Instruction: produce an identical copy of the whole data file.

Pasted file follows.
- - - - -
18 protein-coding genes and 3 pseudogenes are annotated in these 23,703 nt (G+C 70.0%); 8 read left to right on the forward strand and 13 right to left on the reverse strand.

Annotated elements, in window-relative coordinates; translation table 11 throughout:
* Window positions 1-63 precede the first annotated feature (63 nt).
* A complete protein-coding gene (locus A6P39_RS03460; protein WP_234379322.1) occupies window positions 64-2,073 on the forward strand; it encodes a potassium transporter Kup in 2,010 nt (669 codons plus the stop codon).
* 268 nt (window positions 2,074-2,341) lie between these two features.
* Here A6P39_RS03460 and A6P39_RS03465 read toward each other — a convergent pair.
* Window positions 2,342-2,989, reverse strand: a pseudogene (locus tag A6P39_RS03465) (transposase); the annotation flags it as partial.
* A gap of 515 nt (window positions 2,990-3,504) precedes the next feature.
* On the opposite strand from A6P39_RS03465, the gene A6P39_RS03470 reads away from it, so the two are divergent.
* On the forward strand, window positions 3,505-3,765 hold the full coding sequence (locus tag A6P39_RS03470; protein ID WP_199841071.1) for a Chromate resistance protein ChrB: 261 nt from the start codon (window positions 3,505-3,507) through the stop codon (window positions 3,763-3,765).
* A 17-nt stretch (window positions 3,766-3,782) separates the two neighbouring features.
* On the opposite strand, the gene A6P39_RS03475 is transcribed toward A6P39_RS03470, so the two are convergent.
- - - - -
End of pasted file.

18 protein-coding genes and 3 pseudogenes are annotated in these 23,703 nt (G+C 70.0%); 8 read left to right on the forward strand and 13 right to left on the reverse strand.

Annotated elements, in window-relative coordinates; translation table 11 throughout:
* Window positions 1-63 precede the first annotated feature (63 nt).
* A complete protein-coding gene (locus A6P39_RS03460; protein WP_234379322.1) occupies window positions 64-2,073 on the forward strand; it encodes a potassium transporter Kup in 2,010 nt (669 codons plus the stop codon).
* 268 nt (window positions 2,074-2,341) lie between these two features.
* Here A6P39_RS03460 and A6P39_RS03465 read toward each other — a convergent pair.
* Window positions 2,342-2,989, reverse strand: a pseudogene (locus tag A6P39_RS03465) (transposase); the annotation flags it as partial.
* A gap of 515 nt (window positions 2,990-3,504) precedes the next feature.
* On the opposite strand from A6P39_RS03465, the gene A6P39_RS03470 reads away from it, so the two are divergent.
* On the forward strand, window positions 3,505-3,765 hold the full coding sequence (locus tag A6P39_RS03470; protein ID WP_199841071.1) for a Chromate resistance protein ChrB: 261 nt from the start codon (window positions 3,505-3,507) through the stop codon (window positions 3,763-3,765).
* A 17-nt stretch (window positions 3,766-3,782) separates the two neighbouring features.
* On the opposite strand, the gene A6P39_RS03475 is transcribed toward A6P39_RS03470, so the two are convergent.